Study finds morning heart attacks can cause more damage
By Pure Matters
In fact, if the heart attack happens between 6 a.m. and noon, it is likely to damage about 20 percent more heart muscle than a heart attack occurring in the afternoon or evening, the researchers added.
"It is well-known for several decades that the incidence of heart attack is variable across the time of the day, with higher incidence in the early morning hours," said lead researcher Dr. Borja Ibanez, from the National Center for Cardiovascular Research in Madrid.
It has been speculated, though not proven, that the body's circadian clock triggers the release of substances into the bloodstream that make the heart more prone to a heart attack at certain times of the day, he added.
"What was completely unexplored was the effect of the time of the day of onset of the heart attack on the extent of heart muscle death," Ibanez said. "This is the very first examination showing that the human heart has a variable tolerance to ischemia according to the time of the day."
The report was published in the April 27 online edition of Heart.
For the study, Ibanez's group collected data on 811 patients who had heart attacks between 2003 and 2009. Specifically, they looked at the amount of heart muscle damage in relation to the time the heart attack occurred.
The researchers found the most damage happened when the heart attack occurred between 6 a.m. and noon, compared with those whose attack occurred between 6 p.m. and midnight.
Ibanez's team determined the amount of damage done to the heart muscle by looking at the amount of two enzymes released during the attack -- creatine kinase and troponin-l. People whose heart attack occurred in the morning had 21 percent higher levels of these enzymes compared to those whose attack happened later in the day, they noted.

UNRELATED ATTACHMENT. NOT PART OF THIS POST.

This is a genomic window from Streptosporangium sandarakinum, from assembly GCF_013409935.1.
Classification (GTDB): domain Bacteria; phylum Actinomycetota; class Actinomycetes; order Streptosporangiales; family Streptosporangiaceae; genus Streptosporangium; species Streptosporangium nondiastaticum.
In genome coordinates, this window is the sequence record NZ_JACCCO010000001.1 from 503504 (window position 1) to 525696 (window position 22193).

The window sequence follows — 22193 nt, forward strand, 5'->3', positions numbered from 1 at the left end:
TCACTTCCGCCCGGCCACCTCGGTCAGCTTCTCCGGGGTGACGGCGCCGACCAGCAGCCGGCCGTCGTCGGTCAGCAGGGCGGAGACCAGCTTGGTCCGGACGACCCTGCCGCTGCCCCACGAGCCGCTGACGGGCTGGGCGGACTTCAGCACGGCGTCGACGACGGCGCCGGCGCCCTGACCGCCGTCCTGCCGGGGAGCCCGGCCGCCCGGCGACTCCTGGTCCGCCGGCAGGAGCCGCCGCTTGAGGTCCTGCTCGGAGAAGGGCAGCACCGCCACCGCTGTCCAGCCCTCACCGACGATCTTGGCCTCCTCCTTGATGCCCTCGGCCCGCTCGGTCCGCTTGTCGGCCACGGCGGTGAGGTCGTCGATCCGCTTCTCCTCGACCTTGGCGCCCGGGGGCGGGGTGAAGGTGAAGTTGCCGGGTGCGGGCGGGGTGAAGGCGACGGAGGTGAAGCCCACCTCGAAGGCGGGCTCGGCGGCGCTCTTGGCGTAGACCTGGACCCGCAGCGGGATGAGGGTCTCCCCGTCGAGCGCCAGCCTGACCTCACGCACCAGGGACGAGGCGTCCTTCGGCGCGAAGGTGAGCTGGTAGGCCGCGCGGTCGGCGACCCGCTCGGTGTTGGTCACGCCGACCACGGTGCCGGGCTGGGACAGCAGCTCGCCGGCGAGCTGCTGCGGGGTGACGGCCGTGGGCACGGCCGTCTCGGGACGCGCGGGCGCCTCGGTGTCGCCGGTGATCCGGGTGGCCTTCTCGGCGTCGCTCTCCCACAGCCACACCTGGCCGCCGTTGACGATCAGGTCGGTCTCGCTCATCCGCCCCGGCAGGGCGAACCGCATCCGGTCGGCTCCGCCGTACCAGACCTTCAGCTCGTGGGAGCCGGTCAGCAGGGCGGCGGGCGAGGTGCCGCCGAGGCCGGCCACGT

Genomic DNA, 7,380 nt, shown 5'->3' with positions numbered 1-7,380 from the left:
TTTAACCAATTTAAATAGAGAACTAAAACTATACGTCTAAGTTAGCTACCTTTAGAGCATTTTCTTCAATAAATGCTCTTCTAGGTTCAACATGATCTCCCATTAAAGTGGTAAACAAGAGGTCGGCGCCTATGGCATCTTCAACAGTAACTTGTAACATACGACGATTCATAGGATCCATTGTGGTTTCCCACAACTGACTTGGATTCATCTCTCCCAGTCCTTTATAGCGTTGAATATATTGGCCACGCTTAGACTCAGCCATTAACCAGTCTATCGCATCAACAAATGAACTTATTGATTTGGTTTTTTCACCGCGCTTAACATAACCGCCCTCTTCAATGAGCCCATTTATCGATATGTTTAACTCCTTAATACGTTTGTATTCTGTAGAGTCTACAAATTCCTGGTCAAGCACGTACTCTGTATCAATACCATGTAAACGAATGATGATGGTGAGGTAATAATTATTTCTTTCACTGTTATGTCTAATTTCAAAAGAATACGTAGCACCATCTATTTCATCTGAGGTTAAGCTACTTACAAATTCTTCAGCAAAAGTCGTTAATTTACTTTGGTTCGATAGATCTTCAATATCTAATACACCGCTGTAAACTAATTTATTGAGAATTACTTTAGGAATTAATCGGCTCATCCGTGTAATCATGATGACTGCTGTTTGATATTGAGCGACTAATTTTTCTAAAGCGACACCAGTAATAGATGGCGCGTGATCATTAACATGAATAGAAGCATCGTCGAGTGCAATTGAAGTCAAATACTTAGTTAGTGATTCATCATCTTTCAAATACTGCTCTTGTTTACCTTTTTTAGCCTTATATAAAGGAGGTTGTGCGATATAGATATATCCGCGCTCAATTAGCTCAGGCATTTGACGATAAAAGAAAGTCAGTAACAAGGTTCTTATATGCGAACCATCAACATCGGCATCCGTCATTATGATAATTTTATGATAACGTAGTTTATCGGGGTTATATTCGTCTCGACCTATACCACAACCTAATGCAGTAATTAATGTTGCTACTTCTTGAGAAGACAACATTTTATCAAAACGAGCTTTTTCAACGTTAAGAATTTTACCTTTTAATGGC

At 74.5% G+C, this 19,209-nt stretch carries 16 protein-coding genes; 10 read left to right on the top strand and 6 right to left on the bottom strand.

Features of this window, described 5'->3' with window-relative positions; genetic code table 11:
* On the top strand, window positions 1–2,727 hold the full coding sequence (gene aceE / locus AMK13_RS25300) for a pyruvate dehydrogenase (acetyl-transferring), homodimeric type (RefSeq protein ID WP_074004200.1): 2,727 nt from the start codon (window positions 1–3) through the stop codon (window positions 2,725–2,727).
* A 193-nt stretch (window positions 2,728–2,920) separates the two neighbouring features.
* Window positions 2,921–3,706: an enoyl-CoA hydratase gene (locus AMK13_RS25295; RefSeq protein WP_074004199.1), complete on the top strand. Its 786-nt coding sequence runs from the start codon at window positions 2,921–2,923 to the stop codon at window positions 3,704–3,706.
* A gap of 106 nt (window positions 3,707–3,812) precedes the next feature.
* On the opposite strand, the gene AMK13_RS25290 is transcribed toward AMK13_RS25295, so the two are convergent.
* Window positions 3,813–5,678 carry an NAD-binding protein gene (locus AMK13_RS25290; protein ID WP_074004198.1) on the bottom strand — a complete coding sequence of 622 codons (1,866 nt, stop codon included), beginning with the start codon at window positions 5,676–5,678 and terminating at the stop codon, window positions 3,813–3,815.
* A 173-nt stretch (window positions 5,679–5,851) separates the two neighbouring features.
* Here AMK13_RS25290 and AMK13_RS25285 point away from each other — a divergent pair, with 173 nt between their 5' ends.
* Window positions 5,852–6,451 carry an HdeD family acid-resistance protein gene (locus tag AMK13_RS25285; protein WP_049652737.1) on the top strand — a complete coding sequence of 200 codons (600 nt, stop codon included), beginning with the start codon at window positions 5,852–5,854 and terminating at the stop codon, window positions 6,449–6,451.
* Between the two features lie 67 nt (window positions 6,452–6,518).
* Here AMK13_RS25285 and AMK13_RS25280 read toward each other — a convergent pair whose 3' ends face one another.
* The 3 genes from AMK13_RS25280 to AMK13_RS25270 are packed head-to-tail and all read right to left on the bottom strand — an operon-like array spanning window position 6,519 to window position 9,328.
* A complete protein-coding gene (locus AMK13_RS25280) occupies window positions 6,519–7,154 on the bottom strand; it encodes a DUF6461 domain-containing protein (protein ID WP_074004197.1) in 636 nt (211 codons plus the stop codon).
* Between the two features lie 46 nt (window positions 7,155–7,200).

Among the patients studied, 269 had morning heart attacks, 240 had their attack in the afternoon, 161 had heart attacks between 6 p.m. and midnight and 141 had an attack between midnight and 6 a.m.
In addition, attacks that occurred to the back wall of the heart caused more damage than heart attacks in other locations in the heart, they found.
The findings have important implications, Ibanez said. "From a treatment point of view, when heart attacks happen in the early morning hours a more aggressive management of the case could result in better outcomes," he said.
In addition, knowing that morning heart attacks cause more heart damage might help in developing new drugs that could target the specific causes of these attacks, Ibanez said.
Dr. Gregg Fonarow, associate chief of cardiology at UCLA's David Geffen School of Medicine, said that "there is circadian variation in the incidence of heart attack, with a higher incidence in the sleep-to-wake transition period."
This circadian rhythm may include fluctuations in the nervous system, cortisol levels and other factors that up the risk of heart attack. There may also be circadian differences in how heart cells function, he said.
"However, irrespective of time of day, achieving timely reperfusion of blood with direct coronary intervention or breaking up clots is critical for patients with a myocardial infarction," Fonarow said.
For more information on heart attacks, visit the American Heart Association.